Things that increase the risk of developing cancer are called 'risk factors'. There are some risk factors that you cannot change or control, such as getting older or having a family history of certain cancers.
Having a risk factor does not mean you will develop cancer or other health conditions, it just increases your chances. You may have no risk factors and still develop cancer.
The information provided in this section should not be used for individual medical advice. If you have any concerns regarding your family history of cancer, please discuss this with your doctor.
With cancer affecting almost one in two Australians before the age of 85, it is common to have several family members affected by the disease. This can lead to some people believing they have had cancer genes passed on through the family.
However, only a small number of cancer cases are caused by inherited genetic factors where a faulty gene is passed on from a parent to their child. Many cancers are not due to known lifestyle factors or genetic factors.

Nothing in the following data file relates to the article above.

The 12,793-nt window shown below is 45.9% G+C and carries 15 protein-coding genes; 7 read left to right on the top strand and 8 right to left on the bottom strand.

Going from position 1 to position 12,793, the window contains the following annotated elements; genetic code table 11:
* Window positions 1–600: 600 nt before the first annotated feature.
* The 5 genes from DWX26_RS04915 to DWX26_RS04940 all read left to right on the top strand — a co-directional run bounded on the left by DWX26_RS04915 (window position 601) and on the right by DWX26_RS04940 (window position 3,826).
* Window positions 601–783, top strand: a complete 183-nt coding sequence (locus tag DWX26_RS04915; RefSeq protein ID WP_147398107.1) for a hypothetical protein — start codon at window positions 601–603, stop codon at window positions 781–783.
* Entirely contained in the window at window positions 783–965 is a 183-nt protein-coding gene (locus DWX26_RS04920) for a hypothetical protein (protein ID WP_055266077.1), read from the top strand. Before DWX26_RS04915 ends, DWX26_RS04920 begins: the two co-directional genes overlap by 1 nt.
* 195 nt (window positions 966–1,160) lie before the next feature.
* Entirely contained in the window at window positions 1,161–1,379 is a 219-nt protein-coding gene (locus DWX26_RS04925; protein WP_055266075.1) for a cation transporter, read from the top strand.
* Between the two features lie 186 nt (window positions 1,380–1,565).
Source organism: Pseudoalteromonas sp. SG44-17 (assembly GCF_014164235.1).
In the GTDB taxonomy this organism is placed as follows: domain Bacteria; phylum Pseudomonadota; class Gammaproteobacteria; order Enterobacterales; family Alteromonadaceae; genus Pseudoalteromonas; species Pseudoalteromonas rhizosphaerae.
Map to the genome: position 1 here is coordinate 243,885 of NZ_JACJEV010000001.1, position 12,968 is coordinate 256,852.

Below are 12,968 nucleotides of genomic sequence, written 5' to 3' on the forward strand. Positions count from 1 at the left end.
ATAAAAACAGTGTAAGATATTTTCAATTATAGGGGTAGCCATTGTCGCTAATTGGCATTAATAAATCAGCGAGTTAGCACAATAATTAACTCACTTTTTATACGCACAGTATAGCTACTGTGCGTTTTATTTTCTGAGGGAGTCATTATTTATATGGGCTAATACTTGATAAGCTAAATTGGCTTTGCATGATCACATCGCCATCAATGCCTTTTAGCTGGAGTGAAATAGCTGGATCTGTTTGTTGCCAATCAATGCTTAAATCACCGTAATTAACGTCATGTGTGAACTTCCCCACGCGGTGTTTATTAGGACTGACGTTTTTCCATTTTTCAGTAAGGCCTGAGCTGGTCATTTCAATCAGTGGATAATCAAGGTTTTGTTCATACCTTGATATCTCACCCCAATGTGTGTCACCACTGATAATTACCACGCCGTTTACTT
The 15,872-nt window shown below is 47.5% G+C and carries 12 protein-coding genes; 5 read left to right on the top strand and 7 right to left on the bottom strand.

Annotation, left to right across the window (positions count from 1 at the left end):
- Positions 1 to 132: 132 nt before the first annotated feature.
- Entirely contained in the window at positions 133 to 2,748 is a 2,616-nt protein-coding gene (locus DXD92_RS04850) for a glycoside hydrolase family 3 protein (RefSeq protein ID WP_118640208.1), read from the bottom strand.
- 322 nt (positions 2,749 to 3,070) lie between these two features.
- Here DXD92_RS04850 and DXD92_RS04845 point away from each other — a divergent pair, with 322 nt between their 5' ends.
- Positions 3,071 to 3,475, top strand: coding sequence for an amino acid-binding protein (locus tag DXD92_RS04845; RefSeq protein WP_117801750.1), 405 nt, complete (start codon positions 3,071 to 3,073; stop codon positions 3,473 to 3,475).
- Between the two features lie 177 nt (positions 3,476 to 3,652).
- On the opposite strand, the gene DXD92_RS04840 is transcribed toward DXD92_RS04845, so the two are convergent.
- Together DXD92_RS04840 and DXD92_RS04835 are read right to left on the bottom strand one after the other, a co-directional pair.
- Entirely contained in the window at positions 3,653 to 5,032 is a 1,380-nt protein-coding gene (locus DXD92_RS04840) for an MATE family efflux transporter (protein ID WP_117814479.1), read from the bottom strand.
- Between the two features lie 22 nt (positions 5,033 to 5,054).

Cancer genes that can be inherited include melanoma, bowel, breast, ovarian and prostate cancer.
When determining whether you have a family history of a particular cancer, your doctor will consider:
- the number of immediate relatives (e.g. parents, siblings) who have had cancer
- the age at which your family members were diagnosed, and
- the type of cancer and those affected within the family.
How to reduce your risk
While the risk of cancer cannot be eliminated, you can reduce your risk by:
- eating a healthy diet
- maintaining a healthy body weight
- exercising regularly, and
- choosing not to smoke or quitting smoking.
Additionally, finding cancer before it begins to spread means that treatment is more likely to be successful.
Find out more about the prevention, screening and early detection of cancer to see what you can do to reduce your risk.